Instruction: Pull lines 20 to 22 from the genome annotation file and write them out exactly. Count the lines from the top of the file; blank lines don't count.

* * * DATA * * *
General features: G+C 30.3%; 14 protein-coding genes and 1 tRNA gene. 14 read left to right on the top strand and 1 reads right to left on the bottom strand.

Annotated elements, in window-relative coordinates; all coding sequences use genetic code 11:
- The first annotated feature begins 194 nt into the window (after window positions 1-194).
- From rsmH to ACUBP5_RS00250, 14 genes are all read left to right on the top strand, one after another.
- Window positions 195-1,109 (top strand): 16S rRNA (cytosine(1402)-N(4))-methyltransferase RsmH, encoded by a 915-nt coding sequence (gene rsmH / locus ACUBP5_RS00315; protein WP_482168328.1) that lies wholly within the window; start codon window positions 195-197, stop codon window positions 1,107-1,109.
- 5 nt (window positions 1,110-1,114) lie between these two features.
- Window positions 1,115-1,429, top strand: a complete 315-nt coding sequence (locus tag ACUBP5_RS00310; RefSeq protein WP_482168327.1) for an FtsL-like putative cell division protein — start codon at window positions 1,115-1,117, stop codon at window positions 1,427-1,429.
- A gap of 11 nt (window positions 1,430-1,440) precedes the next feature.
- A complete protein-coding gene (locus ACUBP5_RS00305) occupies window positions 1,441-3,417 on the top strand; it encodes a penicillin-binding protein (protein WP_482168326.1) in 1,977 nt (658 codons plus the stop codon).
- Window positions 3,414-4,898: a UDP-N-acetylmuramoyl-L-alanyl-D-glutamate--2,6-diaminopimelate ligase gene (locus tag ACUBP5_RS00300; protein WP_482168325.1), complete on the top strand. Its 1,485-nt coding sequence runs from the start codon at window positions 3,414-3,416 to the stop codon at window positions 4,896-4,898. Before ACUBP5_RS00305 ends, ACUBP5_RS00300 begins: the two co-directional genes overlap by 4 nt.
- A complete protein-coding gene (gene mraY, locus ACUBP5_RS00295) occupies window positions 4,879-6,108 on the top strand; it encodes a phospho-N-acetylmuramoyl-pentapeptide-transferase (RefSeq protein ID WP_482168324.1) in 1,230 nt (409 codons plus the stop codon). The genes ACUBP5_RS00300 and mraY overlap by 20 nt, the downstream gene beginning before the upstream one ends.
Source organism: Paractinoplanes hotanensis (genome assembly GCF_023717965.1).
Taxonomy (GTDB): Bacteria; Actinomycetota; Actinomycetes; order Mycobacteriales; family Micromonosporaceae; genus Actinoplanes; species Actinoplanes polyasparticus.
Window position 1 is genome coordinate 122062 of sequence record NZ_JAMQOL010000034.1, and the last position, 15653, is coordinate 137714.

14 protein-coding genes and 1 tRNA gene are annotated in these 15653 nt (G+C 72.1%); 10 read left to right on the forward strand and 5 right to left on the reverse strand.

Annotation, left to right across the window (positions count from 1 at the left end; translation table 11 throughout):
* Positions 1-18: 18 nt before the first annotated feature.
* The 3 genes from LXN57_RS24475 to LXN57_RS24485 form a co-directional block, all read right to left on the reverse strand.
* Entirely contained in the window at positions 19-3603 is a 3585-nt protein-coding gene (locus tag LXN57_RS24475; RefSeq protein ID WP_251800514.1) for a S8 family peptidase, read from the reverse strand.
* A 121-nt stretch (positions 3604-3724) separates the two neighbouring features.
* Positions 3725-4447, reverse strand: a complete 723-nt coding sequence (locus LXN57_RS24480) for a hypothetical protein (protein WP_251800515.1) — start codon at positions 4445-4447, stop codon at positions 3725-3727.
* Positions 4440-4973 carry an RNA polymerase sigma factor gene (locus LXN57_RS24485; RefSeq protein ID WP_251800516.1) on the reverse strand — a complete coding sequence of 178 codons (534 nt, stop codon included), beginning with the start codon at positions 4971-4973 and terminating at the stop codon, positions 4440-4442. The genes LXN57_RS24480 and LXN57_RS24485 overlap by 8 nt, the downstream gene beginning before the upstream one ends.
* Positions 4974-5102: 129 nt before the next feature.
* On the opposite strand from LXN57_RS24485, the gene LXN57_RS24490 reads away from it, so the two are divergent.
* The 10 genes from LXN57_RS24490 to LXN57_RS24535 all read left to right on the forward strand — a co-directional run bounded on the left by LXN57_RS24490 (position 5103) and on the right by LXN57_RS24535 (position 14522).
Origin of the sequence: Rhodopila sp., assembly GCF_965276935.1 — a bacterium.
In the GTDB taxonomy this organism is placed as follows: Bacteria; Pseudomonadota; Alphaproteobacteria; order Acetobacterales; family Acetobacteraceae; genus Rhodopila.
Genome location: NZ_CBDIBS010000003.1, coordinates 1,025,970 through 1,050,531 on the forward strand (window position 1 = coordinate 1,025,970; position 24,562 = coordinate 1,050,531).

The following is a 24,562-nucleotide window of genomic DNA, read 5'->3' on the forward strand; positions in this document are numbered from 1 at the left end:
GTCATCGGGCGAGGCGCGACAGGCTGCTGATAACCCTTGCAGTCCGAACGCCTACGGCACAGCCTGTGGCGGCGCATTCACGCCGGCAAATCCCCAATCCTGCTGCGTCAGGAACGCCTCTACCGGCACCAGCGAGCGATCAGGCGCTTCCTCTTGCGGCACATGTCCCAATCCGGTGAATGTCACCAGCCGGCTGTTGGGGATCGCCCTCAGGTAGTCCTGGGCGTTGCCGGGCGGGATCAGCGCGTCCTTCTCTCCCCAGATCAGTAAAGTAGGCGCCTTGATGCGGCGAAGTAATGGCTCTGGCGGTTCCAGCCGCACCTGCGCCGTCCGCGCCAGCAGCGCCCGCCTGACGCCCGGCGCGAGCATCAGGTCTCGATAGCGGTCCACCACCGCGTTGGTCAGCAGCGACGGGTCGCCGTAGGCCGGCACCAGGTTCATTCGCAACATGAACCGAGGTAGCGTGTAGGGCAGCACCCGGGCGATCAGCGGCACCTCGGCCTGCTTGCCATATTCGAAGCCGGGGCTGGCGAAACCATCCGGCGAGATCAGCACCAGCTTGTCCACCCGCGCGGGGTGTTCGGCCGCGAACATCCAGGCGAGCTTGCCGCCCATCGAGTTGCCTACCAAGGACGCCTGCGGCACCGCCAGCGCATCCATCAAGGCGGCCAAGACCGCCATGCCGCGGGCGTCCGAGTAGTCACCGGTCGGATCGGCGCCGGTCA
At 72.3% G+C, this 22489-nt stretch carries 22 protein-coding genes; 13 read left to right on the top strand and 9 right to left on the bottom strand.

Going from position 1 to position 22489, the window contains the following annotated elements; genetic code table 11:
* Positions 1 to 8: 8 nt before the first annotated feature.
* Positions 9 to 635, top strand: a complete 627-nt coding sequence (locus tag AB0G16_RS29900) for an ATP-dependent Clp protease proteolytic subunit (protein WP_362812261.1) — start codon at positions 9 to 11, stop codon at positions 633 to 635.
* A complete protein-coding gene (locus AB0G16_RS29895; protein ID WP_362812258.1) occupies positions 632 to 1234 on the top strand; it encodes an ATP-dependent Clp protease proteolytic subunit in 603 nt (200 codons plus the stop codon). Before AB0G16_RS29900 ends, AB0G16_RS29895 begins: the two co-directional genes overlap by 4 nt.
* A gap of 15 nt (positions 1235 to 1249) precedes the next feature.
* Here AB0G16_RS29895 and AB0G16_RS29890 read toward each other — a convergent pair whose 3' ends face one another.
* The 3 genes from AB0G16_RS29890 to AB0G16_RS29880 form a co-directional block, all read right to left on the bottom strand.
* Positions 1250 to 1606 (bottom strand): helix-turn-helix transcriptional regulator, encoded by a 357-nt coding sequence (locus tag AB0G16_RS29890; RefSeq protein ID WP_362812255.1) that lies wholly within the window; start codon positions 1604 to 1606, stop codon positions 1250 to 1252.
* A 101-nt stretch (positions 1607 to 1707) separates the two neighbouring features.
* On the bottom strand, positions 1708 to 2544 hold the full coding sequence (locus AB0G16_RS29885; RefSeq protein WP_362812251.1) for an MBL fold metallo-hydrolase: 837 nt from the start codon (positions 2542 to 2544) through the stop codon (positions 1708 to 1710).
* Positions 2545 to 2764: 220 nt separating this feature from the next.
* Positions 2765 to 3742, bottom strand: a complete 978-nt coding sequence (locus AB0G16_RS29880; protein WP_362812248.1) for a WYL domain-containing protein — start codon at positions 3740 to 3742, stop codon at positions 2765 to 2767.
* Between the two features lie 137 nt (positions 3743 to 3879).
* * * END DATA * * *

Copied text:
* A 121-nt stretch (positions 3604-3724) separates the two neighbouring features.
* Positions 3725-4447, reverse strand: a complete 723-nt coding sequence (locus LXN57_RS24480) for a hypothetical protein (protein WP_251800515.1) — start codon at positions 4445-4447, stop codon at positions 3725-3727.
* Positions 4440-4973 carry an RNA polymerase sigma factor gene (locus LXN57_RS24485; RefSeq protein ID WP_251800516.1) on the reverse strand — a complete coding sequence of 178 codons (534 nt, stop codon included), beginning with the start codon at positions 4971-4973 and terminating at the stop codon, positions 4440-4442. The genes LXN57_RS24480 and LXN57_RS24485 overlap by 8 nt, the downstream gene beginning before the upstream one ends.